Marine-park management comes under scrutiny as conservationists descend on Australia.
The health of the world’s most famous swathe of ocean real estate — the Great Barrier Reef Marine Park — will take centre stage next week as conservationists from around the world head to Sydney, Australia, for a once-in-a-decade meeting on ecosystem management. The park faces challenges, but scientists disagree over how endangered it is and how well it is being managed. Climate change further complicates the picture.
Every ten years, the International Union for Conservation of Nature hosts the World Parks Congress to decide how to use parks to promote conservation (see page 28). On 12–19 November, a particular focus will be how to enhance and expand marine parks (see ‘Marine parks on trial’).Yet the Great Barrier Reef, which was once held up as a shining example of ecosystem management, has run into trouble.
Lying off the eastern coast of Australia, the park covers an area of ocean approximately the size of Germany, encompasses 3,000 coral-reef systems and is the largest ‘living structure’ on Earth. It is managed by the Great Barrier Reef Marine Park Authority (GBRMPA), which has divided it into zones that impose different restrictions on activities, such as scuba diving or fishing.
This year, protests escalated over a proposed port expansion that would have dumped dredge material within the park boundaries. The plan was abandoned but the United Nations Educational, Scientific & Cultural Organization (UNESCO) will next year be deciding whether damage done to the park through degradation and development means that it should be included on the List of World Heritage in Danger. In August, the GBRMPA itself published a report warning that “the overall outlook for the Great Barrier Reef is poor and getting worse”.
Among the evidence for problems is a much-cited 2012 study showing that coral cover had halved between 1985 and 2012 (G. De’ath et al. Proc. Natl Acad. Sci. USA 109, 17995–17999; 2012). The report placed much of the blame on cyclones and unusually large swarms of crown-of-thorns starfish (Acanthaster planci), which eat reef-building corals.
Some believe that much of the damage is temporary. Aaron MacNeil, who is studing the Great Barrier Reef at the Australian Institute of Marine Science in Townsville, points out that two huge cyclones — Hamish in 2009 and Yasi in 2011 — hit the reef in a particular way, producing a combined battering expected just once every 600 years. “I think in general the Great Barrier Reef is in pretty good shape but it has had a rough few years of storm activity that have left coral cover unusually low,” he says.
Others, however, say that things are worse than they seem. Marine palaeoecologist John Pandolfi at the University of Queensland in Brisbane has been using sediment cores and other methods to reconstruct the reef’s history over the past 1,200 years. “I am afraid that if you compare the current state of the reef to the kinds of long timescales that my team looks at, then things are even worse than what you might have heard,” he says.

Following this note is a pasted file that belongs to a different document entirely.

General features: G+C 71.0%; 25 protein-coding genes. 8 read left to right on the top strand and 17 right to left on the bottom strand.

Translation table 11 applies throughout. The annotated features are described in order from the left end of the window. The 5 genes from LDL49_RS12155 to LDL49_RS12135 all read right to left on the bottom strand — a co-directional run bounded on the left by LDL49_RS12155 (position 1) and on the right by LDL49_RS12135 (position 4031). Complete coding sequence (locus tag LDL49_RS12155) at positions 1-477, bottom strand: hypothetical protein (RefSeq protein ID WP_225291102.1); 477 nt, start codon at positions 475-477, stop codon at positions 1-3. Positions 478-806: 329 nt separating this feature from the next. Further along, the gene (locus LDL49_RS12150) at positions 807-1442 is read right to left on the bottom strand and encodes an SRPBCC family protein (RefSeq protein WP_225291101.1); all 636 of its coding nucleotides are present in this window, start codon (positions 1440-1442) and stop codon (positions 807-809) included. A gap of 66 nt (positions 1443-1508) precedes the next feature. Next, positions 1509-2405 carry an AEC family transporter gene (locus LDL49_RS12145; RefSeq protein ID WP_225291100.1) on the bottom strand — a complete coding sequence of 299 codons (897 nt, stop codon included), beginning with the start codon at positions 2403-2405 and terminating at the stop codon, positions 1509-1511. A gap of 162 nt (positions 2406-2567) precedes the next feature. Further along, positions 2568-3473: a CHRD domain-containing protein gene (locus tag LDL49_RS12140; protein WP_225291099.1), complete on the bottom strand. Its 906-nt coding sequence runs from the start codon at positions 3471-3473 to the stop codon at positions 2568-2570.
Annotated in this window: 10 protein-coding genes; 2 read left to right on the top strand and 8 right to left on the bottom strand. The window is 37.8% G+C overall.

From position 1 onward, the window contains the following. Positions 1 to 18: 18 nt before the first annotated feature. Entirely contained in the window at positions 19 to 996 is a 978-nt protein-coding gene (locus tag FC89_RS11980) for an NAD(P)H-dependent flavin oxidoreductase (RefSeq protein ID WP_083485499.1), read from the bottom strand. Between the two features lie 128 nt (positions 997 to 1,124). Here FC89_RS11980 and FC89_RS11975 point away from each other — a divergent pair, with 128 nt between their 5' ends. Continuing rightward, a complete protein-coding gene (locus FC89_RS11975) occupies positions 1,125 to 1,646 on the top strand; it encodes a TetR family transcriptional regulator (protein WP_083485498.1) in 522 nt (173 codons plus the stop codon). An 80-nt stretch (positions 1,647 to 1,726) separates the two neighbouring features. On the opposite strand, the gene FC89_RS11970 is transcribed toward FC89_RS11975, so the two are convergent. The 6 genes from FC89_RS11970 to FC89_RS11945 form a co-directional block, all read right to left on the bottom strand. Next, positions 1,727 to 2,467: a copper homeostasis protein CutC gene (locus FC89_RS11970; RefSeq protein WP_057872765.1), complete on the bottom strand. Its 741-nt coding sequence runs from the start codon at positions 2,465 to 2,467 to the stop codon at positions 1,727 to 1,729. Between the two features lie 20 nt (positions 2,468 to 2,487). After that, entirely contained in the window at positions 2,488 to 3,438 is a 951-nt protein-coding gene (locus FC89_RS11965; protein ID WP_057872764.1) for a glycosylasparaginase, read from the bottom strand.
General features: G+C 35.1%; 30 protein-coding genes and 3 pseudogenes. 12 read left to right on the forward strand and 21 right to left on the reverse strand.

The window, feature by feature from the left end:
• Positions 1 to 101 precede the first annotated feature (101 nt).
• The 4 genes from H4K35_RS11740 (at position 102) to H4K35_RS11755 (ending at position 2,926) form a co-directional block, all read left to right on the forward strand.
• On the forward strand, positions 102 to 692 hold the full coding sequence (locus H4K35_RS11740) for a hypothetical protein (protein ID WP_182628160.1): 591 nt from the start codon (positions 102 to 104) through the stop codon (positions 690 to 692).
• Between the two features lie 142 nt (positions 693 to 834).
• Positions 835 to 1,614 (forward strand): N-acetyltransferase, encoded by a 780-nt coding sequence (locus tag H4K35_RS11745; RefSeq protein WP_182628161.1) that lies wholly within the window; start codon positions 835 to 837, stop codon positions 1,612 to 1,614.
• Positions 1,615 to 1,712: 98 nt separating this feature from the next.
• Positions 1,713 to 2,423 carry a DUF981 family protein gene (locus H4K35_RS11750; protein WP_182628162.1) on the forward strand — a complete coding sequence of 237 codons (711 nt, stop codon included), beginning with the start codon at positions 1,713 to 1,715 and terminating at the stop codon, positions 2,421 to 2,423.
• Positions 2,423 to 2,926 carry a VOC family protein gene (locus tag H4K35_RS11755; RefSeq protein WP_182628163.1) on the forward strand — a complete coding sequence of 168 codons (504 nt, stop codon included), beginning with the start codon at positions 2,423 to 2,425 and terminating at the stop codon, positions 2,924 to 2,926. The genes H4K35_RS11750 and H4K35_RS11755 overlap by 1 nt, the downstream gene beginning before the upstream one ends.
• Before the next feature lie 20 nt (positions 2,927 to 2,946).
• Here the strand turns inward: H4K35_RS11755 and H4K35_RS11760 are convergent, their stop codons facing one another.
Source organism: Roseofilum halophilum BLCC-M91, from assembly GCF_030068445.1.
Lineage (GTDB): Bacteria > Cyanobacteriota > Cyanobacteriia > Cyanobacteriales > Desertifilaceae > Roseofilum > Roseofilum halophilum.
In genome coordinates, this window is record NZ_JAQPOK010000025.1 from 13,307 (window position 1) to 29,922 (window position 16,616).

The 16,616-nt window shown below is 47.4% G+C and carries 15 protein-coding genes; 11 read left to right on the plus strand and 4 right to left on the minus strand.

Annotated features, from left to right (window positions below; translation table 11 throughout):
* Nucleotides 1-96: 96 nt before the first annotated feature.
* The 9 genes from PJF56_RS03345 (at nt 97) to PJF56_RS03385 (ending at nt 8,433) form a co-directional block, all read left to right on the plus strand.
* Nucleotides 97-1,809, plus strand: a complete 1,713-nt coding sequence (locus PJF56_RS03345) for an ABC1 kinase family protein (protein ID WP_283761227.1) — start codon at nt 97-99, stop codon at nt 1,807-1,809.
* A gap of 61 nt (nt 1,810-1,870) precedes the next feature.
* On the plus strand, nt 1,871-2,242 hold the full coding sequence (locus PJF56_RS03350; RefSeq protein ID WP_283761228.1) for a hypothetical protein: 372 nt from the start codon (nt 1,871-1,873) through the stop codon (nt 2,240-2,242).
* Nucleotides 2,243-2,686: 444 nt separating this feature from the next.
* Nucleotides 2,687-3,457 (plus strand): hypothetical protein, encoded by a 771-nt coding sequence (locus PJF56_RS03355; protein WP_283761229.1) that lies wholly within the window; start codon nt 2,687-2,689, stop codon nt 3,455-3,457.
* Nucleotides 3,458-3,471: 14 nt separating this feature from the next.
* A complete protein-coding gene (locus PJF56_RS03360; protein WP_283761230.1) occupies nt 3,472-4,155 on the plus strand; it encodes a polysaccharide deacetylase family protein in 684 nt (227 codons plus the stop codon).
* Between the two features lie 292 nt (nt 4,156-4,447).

Pandolfi’s team has documented declines in Acropora corals, which are vital to the reef framework, that date back to the 1920s (G. Roff et al. Proc. R. Soc. B. 280, 20122100; 2013). The losses are probably linked to changes in agriculture that were brought in by European settlers and affected water quality and damaged the reefs. Current reports therefore may underestimate declines in reef quality because they are often based on comparisons to a degraded state of the reef, rather than its truly pristine state, an issue known as shifting baselines. The GBRMPA is using Pandolfi’s work to try and address this problem.
Modern pressures include the effects of nearby land development, such as run-off fertilizer from farming. Russell Reichelt, the GBRMPA’s chairman and chief executive, says that the threat from the proposed dredge dumping was overblown, but that the GBRMPA will encourage government and local businesses to adopt a policy whereby their activities have a positive net impact on the reef, not just a neutral one, as is the case now. It is also introducing targets for maintaining habitats and species as well as systems for assessing cumulative impacts.
Marine scientist Bob Kearney at the University of Canberra says that designating the reef as a marine park has fostered an “inappropriate” focus on fishing, given the bigger threat posed by climate change. The reef is highly sensitive to changing temperatures and ocean acidification, but global action is needed to tackle the carbon emissions that are the root cause of these issues. Similarly, last week, the Australian Academy of Science criticized a multimillion-dollar reef sustainability plan drawn up by the Australian and Queensland governments because it “fails to effectively address” any of the major pressures on the reef.
MacNeil is more optimistic, thanks to the current collaborative approach between the government, universities and the private sector to solving the reef’s problems. “By working together I think we’re in a better position to understand and address threats to the Great Barrier Reef than ever before,” he says.
See Editorial page 8
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Cressey, D. Future of Great Barrier Reef divides scientists. Nature 515, 16–17 (2014). https://doi.org/10.1038/515016a